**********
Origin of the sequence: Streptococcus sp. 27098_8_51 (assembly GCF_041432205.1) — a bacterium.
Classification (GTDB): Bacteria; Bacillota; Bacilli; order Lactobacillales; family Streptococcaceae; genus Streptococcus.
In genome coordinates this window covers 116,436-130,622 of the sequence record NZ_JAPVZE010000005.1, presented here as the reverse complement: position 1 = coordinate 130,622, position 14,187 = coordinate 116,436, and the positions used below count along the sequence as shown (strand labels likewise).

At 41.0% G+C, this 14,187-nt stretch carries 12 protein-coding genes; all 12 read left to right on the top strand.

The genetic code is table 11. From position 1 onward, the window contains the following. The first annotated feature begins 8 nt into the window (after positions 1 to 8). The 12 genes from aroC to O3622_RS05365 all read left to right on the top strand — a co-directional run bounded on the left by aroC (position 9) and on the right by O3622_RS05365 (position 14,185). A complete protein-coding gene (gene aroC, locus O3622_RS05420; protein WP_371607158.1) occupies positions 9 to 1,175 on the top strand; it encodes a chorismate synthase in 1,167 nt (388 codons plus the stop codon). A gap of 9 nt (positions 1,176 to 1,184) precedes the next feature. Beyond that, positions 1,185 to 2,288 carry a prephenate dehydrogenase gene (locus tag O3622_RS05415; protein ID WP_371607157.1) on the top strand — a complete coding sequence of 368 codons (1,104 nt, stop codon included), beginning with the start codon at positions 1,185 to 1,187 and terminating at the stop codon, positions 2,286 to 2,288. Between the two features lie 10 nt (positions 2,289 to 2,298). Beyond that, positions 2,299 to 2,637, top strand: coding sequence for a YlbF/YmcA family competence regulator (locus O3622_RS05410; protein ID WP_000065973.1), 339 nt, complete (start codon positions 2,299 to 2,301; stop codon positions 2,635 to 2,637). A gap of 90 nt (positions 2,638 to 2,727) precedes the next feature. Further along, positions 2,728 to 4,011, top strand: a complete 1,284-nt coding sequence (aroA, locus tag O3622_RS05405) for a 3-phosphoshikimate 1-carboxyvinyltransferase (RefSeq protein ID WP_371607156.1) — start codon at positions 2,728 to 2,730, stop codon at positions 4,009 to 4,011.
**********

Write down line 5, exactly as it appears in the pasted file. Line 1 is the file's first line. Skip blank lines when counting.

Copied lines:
The genetic code is table 11. From position 1 onward, the window contains the following. The first annotated feature begins 8 nt into the window (after positions 1 to 8). The 12 genes from aroC to O3622_RS05365 all read left to right on the top strand — a co-directional run bounded on the left by aroC (position 9) and on the right by O3622_RS05365 (position 14,185). A complete protein-coding gene (gene aroC, locus O3622_RS05420; protein WP_371607158.1) occupies positions 9 to 1,175 on the top strand; it encodes a chorismate synthase in 1,167 nt (388 codons plus the stop codon). A gap of 9 nt (positions 1,176 to 1,184) precedes the next feature. Beyond that, positions 1,185 to 2,288 carry a prephenate dehydrogenase gene (locus tag O3622_RS05415; protein ID WP_371607157.1) on the top strand — a complete coding sequence of 368 codons (1,104 nt, stop codon included), beginning with the start codon at positions 1,185 to 1,187 and terminating at the stop codon, positions 2,286 to 2,288. Between the two features lie 10 nt (positions 2,289 to 2,298). Beyond that, positions 2,299 to 2,637, top strand: coding sequence for a YlbF/YmcA family competence regulator (locus O3622_RS05410; protein ID WP_000065973.1), 339 nt, complete (start codon positions 2,299 to 2,301; stop codon positions 2,635 to 2,637). A gap of 90 nt (positions 2,638 to 2,727) precedes the next feature. Further along, positions 2,728 to 4,011, top strand: a complete 1,284-nt coding sequence (aroA, locus tag O3622_RS05405) for a 3-phosphoshikimate 1-carboxyvinyltransferase (RefSeq protein ID WP_371607156.1) — start codon at positions 2,728 to 2,730, stop codon at positions 4,009 to 4,011.